From the graph, x can be any real value (the equation shows this as well since any x value substituted into the equation will give a value for y). From the graph, y is always positive, which can be conﬁrmed by substituting different values of x into the equation. Domain: " all real x , Range: " y: y 2 0 , 2. Sketch f ] x g = log x and state the domain and range.

Solution Use the LOG key on your calculator to complete the table of values. Notice that you can’t ﬁnd the log of 0 or a negative number. x

−2

−1

0

0.5

1

2

3

4

y

#

#

#

−0.3

0

0.3

0.5

0.6

y

2 1

-1

1

2

3

4

x

From the graph and by trying different values on the calculator, y can be any real number while x is always positive. Domain: ! x: x 2 0 + Range: " all real y ,

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The exponential function y = a x has domain {all real x} and range {y: y 2 0} The logarithmic function y = log a x has domain ! x: x 2 0 + and range {all real y}

Cubic function A cubic function has an equation where the highest power of x is x 3 .

EXAMPLE 1. Sketch the function f ] x g = x 3 + 2 and state its domain and range.

Solution Draw up a table of values. x

−3

−2

−1

0

1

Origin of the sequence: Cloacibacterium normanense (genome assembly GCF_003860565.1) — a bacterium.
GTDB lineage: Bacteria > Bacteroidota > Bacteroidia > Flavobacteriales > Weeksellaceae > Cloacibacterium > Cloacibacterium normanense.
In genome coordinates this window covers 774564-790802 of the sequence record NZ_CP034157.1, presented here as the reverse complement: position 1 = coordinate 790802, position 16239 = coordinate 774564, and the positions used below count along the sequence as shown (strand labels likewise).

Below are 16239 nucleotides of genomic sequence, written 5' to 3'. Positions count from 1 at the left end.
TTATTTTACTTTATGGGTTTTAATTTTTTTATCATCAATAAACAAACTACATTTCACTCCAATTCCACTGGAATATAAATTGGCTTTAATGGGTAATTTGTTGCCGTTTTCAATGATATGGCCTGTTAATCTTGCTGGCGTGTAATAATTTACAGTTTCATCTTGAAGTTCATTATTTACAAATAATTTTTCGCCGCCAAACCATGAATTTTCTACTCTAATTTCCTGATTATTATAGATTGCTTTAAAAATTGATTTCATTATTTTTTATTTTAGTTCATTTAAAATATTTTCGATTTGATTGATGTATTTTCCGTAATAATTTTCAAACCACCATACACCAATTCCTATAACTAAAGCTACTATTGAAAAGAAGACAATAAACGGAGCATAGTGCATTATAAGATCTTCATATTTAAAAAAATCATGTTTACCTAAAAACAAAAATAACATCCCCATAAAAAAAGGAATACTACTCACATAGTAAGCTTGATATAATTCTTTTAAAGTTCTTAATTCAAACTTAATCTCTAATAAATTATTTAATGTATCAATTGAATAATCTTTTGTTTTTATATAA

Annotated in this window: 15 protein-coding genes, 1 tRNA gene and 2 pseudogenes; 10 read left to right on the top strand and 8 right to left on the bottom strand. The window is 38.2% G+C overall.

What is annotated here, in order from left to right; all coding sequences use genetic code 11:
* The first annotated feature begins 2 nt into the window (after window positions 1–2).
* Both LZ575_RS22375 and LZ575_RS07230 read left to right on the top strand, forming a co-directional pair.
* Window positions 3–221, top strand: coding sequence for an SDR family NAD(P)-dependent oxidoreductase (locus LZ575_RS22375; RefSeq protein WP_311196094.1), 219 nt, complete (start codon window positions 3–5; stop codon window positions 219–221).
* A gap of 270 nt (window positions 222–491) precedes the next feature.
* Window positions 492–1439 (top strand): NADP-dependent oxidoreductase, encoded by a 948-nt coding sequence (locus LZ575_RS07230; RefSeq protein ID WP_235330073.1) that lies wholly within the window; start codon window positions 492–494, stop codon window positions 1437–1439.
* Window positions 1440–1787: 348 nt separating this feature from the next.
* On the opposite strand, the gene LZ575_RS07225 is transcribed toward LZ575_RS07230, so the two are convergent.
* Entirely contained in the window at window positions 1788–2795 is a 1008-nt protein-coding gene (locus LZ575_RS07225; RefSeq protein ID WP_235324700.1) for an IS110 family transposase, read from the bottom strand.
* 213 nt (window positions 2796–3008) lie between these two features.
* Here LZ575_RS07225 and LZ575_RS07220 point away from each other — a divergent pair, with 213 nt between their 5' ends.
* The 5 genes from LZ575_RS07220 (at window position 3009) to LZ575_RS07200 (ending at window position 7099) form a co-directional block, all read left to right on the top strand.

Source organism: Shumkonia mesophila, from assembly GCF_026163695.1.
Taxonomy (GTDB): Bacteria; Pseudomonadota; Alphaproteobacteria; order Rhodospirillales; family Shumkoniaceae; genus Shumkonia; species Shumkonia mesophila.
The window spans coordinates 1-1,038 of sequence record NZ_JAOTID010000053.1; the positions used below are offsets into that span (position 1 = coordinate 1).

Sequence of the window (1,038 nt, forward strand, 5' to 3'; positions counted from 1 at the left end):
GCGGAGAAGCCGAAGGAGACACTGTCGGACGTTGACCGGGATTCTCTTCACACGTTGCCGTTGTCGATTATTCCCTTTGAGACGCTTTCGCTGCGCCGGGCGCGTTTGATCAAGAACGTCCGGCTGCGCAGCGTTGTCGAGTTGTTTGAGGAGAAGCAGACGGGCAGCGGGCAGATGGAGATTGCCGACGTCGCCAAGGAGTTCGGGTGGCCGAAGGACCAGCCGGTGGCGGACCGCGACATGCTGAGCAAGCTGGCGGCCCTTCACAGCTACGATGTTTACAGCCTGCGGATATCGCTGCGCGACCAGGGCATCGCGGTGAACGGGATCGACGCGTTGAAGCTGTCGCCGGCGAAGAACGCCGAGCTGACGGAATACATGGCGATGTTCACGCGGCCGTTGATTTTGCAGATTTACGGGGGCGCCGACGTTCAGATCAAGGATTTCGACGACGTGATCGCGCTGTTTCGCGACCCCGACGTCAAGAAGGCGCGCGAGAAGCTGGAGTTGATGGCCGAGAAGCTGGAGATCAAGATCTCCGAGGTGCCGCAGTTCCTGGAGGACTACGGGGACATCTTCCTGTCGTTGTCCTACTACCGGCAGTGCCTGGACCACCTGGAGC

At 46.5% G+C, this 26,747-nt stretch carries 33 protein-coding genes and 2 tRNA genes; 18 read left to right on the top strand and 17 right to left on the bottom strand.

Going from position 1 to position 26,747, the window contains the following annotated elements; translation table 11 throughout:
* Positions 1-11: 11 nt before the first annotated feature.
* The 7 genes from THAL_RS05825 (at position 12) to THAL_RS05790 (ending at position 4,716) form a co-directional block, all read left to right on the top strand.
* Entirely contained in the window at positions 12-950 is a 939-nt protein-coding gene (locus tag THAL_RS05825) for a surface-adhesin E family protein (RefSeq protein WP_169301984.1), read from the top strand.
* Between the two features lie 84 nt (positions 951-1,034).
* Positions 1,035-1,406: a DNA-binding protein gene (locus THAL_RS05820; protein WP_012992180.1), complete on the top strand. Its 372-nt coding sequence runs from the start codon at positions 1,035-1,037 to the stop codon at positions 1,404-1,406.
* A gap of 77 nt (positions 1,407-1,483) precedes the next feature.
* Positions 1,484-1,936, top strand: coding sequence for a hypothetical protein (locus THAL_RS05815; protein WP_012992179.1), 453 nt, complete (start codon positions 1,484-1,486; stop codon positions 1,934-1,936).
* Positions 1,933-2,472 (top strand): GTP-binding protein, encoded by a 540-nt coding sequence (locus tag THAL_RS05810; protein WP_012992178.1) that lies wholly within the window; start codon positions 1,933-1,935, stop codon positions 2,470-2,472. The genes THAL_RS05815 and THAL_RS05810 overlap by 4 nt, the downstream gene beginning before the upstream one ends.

2

3

y

−25

−6

1

2

3

10

29

y 5 4 3 2 1

-4

-3

-2

-1

-1

1

-2 If you already know the shape of y = x 3, f (x) = x 3 + 2 has the same shape as f (x) = x 3 but it is translated 2 units up (this gives a y-intercept of 2).

-3 -4 -5

The function can have any real x or y value: Domain: " all real x , Range: " all real y ,

2

3

4

x

Chapter 5 Functions and Graphs

Domain and range Sometimes there is a restricted domain that affects the range of a function.

EXAMPLE 1. Find the range of f ] x g = x 3 + 2 over the given domain of -1 # x # 4.

Solution The graph of f ] x g = x 3 + 2 is the cubic function in the previous example. From the graph, the range is {all real y}. However, with a restricted domain of -1 # x # 4 we need to see where the endpoints of this function are. f ] -1 g = ] -1 g3 + 2 = -1 + 2 =1 f ] 4 g = ] 4 g3 + 2 = 64 + 2 = 66 Sketching the graph, we can see that the values of y all lie between these points. y

(4, 66)

(-1, 1) x

Range: " y: 1 # y # 66 ,